Sharks are virtually absent on many of Asia’s coral reefs and the Philippines is no exception. Over a century of targeted and untargeted fishing, followed by direct exploitation in the 1980s and ’90s and a currently oversaturated open-access industry, has depleted Philippine waters. Even when sharks are not directly targeted, results from a rapid by-catch assessment conducted across the province of Palawan have revealed alarming rates of illegal and unreported shark and ray by-catch in small-scale fisheries. Despite this, there are a few glimmers of hope for the future of these species. Tubbataha Reefs Natural Park, a large, long-established and remote protected area, is an extraordinary site for reef sharks, hosting some of the highest densities recorded worldwide. However, research in the park has shown that even large reef-associated elasmobranchs like adult grey reef sharks, reef manta rays and tiger sharks make large-scale movements and need multiple specifically designed protected areas to ensure their survival. Meanwhile, the development of tourism in internationally important feeding sites for whale sharks and cleaning stations for manta rays are posing potential new threats to these species. The passing and implementation of legislation to protect four priority habitats is urgent to safeguard the future of elasmobranchs. This project will raise awareness about the value of sharks and rays and the threats they are facing and will identify and promote the removal of barriers to ensure their conservation in the province of Palawan, taking insight from Rare’s Principles of Pride and Theory of Change Model. The campaign will increase the buy-in of communities and government to protective measures for sharks and rays by producing and screening a 30-minute film that is expected to increase knowledge, shift attitudes and encourage communication and consultations with local stakeholders to identify barriers and solutions to protective measures.
This project uses a holistic approach to ensure the conservation of elasmobranchs in the province of Palawan in the Philippines by:
Demian’s team is developing tools that help border control officers identify illegal shark products. His project is sifting through ‘rhino ray’ DNA sequences looking for differences in code between the guitarfishes, giant guitarfishes and wedgefishes nicknamed for their pointy snouts (and Endangered status). Months of testing will help ensure only rhino ray DNA is targeted before the team flies to Hong Kong to help officials use a portable DNA tester. This project will add to the arsenal currently being used to identify illegal shark fins moving across borders, and help stop the trafficking of ‘rhino ray’ fins.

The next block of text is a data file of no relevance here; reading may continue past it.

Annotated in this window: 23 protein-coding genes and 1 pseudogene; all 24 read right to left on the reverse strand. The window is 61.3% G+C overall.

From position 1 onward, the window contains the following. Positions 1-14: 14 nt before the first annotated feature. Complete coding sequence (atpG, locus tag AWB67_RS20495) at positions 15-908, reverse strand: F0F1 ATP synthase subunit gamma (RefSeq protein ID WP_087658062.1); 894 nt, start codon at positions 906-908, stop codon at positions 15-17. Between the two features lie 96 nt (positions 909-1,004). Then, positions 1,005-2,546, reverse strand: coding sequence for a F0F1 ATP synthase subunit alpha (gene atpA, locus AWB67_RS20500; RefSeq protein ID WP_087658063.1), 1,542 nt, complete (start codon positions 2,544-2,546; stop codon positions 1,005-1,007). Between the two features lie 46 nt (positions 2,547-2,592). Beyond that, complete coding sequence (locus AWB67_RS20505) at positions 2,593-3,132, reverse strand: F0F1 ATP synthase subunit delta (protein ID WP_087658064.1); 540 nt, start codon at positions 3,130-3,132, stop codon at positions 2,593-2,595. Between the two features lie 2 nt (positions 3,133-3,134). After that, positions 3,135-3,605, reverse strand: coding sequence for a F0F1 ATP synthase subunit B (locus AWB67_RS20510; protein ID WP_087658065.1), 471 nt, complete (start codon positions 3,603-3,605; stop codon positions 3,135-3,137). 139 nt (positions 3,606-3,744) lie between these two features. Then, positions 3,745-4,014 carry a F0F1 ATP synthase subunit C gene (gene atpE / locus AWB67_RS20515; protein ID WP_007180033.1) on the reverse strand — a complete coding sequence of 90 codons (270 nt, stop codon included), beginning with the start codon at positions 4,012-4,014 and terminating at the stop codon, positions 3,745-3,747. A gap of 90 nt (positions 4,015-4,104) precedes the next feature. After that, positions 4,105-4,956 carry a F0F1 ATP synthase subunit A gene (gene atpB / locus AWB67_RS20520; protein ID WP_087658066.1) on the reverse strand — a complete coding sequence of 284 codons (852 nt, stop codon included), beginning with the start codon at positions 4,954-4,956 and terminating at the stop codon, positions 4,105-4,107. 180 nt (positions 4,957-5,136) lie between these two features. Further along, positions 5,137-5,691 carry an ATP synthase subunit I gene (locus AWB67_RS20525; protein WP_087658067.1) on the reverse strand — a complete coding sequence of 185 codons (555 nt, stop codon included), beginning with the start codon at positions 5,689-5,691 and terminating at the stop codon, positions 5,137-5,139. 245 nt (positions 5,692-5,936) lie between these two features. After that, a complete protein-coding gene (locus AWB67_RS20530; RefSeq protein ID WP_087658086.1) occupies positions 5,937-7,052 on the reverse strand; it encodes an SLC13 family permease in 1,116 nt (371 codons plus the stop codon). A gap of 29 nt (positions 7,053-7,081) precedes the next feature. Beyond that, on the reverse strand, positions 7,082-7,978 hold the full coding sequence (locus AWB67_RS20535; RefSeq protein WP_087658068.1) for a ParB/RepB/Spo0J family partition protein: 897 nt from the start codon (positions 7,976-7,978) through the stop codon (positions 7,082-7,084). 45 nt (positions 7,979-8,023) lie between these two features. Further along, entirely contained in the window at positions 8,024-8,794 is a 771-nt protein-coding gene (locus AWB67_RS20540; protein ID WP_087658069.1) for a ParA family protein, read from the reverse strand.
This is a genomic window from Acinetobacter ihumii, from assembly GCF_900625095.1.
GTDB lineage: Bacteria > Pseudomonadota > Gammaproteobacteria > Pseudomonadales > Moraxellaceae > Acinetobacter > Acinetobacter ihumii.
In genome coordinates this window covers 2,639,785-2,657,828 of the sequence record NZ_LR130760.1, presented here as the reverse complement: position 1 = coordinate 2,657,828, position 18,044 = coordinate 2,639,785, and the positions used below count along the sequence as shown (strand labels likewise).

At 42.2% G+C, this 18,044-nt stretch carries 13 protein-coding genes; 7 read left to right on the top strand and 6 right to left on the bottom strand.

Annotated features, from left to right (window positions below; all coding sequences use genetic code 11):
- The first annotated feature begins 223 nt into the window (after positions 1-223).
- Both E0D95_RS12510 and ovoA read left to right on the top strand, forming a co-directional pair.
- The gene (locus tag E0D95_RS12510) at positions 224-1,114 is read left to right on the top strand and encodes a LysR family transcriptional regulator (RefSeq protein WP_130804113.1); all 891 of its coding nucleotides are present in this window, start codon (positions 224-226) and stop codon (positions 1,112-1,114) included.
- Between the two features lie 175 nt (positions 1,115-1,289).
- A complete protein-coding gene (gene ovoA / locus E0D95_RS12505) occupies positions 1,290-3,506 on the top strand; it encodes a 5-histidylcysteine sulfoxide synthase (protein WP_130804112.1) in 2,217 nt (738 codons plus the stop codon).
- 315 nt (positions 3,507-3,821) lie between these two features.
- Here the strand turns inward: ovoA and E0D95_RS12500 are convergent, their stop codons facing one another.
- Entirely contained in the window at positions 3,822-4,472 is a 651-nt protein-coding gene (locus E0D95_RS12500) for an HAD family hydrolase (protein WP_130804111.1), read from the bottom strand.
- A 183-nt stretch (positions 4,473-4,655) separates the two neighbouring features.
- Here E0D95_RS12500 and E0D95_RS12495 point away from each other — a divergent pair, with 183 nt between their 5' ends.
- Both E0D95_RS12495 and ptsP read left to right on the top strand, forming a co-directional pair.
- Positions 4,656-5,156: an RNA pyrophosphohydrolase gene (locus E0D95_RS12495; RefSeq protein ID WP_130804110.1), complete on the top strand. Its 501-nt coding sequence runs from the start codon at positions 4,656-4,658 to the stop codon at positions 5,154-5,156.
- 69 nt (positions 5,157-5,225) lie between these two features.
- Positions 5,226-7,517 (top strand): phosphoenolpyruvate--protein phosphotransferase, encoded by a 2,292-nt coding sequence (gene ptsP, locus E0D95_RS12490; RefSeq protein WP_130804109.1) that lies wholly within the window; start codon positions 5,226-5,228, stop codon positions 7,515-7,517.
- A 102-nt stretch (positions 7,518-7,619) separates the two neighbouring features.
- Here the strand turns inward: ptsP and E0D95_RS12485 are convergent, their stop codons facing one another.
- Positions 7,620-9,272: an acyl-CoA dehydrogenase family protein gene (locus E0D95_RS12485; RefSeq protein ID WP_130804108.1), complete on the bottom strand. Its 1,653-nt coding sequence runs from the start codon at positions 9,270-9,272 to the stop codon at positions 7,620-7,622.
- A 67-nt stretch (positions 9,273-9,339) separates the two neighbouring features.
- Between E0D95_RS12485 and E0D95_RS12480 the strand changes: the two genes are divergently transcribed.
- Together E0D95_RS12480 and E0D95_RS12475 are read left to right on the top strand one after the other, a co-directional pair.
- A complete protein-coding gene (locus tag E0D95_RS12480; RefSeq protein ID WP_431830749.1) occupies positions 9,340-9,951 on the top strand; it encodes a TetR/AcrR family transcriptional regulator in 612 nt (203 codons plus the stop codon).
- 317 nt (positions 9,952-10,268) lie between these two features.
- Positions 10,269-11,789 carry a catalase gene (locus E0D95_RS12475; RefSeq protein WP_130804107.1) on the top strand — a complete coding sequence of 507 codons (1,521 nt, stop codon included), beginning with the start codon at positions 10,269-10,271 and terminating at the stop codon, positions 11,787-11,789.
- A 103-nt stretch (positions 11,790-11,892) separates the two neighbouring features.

Aristide created a citizen science platform and mobile app for fishers across Cameroon’s 400 km coastline to record sightings of sharks, rays and marine life. These photos are uploaded to iNaturalist where they are identified and will serve to create Cameroon’s first elasmobranch atlas. Together with his team, Aristide ensures data are being uploaded, visits fish landing sites to assess bycatch and measure sharks, and scours the beaches to check for strandings and sea turtle nests. He collects tissue samples of threatened species in these visits that can give more insights into the diversity, population size and structure of vulnerable sharks.
Ali is collaborating with researchers across North Africa and the Eastern Mediterranean to develop support tools for guitarfish conservation. As an advocate, much of her work is completed behind a computer and locked in meetings, but her goal is to help bring awareness to the Threatened status of guitarfish in the Mediterranean. As the current Director of Conservation for the Shark Trust, Ali represents a large number of regional partners to engage with governments, develop new resources and coordinate guitarfish conservation activities.